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Can You Be the Best at Social? You’d Better Work With the Best at Social


Can You Be the Best at Social? You’d Better Work With the Best at Social

Written by: Peter Springett

A long time ago, at a university far, far away, I used to do a lot of running. I never quite made the national finals at my fastest distance (800m). But I could hold my own in a field of county or regional athletes.

On the verge of breaking into the university team, I was invited to train with the star athletes, including a European distance champion and a marathon runner who went on to represent the UK at the Olympics.

It was a daunting prospect. I was a good athlete but not brilliant. What I lacked in natural ability I made up for by training hard and sticking to the schedule. But these guys were something else.

Even so, I was now within touching distance of the very best. Literally when I managed to stay close to the group as we ran intervals around a college cricket pitch on a sunny evening one May.

Acquire good habits, ditch the bad ones

So why (another) running anecdote on the DLA blog? Well, this athletics memory surfaced when I tried to describe what it’s like working alongside the DLA team, especially the co-founders Tim Hughes and Adam Gray.

These guys are the best at what they do. Social media might look simple to some, daunting to others. But to succeed, as I’ve learned, you need to work hard, stick to your plan, acquire good habits and ditch the bad ones.

Another area where Tim and Adam excel is navigating the ambiguity that goes with social strategy. That’s a fancy way of saying that they steer well clear of the BS that goes with some self-styled social gurus.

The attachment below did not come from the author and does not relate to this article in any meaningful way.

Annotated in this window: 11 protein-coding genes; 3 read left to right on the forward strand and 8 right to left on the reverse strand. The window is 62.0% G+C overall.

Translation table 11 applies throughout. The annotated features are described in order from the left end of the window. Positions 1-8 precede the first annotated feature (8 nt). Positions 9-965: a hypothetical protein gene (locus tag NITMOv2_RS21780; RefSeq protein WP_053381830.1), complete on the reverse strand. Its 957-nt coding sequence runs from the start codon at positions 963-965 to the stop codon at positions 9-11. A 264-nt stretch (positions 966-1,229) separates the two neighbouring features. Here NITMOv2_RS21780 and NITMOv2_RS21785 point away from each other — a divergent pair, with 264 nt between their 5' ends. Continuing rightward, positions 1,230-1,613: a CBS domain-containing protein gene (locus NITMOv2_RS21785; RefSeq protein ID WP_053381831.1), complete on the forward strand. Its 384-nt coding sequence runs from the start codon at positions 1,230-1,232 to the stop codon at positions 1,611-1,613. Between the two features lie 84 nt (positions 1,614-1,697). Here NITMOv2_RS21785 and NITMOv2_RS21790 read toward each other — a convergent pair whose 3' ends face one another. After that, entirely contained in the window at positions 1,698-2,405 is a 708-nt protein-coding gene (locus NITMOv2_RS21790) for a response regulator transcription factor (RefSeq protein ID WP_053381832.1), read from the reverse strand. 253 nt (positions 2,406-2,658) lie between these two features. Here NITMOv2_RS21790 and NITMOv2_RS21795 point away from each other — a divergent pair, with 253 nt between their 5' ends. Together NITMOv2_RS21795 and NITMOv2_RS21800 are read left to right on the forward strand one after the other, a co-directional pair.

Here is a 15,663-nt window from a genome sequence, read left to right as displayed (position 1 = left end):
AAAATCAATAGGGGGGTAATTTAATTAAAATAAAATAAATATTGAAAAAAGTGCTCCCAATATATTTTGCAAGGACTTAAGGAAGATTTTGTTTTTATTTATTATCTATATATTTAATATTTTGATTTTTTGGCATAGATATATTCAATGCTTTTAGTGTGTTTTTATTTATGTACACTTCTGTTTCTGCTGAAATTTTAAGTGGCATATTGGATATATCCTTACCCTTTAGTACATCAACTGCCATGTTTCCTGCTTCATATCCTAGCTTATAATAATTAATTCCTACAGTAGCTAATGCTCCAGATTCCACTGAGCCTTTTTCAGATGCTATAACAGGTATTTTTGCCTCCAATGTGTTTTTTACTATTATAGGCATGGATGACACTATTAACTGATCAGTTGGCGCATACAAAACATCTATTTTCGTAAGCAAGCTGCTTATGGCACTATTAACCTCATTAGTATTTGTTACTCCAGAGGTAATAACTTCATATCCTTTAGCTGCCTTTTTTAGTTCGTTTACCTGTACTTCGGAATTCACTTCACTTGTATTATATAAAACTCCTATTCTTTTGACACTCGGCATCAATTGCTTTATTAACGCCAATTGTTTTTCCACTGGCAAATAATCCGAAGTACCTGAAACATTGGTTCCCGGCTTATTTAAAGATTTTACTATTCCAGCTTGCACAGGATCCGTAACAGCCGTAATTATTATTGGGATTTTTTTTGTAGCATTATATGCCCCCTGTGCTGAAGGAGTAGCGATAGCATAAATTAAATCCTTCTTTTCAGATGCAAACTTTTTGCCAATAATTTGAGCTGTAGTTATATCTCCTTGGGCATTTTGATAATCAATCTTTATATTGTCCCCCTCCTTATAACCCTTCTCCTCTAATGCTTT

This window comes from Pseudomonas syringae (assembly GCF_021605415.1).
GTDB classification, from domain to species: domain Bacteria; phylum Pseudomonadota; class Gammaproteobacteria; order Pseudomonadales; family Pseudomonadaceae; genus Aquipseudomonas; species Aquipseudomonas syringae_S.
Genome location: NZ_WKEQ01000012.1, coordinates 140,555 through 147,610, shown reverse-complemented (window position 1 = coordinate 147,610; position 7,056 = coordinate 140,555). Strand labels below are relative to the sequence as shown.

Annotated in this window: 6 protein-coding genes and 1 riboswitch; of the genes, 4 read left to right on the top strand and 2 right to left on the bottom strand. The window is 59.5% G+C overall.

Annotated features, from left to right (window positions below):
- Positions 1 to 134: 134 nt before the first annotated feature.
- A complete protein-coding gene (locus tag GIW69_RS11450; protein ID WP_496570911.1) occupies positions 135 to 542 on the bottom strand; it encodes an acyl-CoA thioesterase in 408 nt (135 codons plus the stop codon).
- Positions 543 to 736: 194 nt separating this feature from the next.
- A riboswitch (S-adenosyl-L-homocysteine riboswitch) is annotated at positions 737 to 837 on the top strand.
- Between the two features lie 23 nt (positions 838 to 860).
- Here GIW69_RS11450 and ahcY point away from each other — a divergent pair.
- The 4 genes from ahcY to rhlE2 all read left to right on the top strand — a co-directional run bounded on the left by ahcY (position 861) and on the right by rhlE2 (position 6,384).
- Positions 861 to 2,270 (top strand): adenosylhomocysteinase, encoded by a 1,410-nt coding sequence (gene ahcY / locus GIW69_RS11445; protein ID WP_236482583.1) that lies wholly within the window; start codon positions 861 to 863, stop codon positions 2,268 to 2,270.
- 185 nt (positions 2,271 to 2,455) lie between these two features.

Having a strong background in sales also helps. When you’re driven by results, the direct approach works best. And I’ve seen that first-hand in their coaching style and business habits.

Related: People Aren’t Buying Products Anymore; They’re Subscribing to Them

At the beginning of 2018, this matters more than ever. Tim and Adam have written frequently on the impact of GDPR on marketing and social media. But this is just the start of a wave of change that will lift those businesses that are ready and consign the unprepared to the private equity sector. To quote the end of Terminator, ‘There’s a storm coming in”.  And you’d better be ready.

It’s aurevoir, not adieu

Back to those heady university days. A few weeks after I started training with the running stars, I made it on to the university team, competed in the top fixture of the season and broke my personal best in the process. The training helped of course. But I like to think that I also inherited ‘softer’ skills: the mindset of a high-performer or what someone once called the ‘psychological body-language’ for success.

In the same way, I’d like to thank Tim and Adam for inviting me to work alongside them at DLA. The skills I’ve acquired directly (and indirectly) have been invaluable and I’m fortunate enough to be taking them into a new role in Berlin.

In the meantime, I’ll continue to post on content marketing and strategy, especially where they intersect with social. So, this won’t be my last article, but it’s as good an opportunity as any to say thanks to the DLA team and recommend them as the smartest, most hardworking social athletes I’ve been lucky enough to work with.

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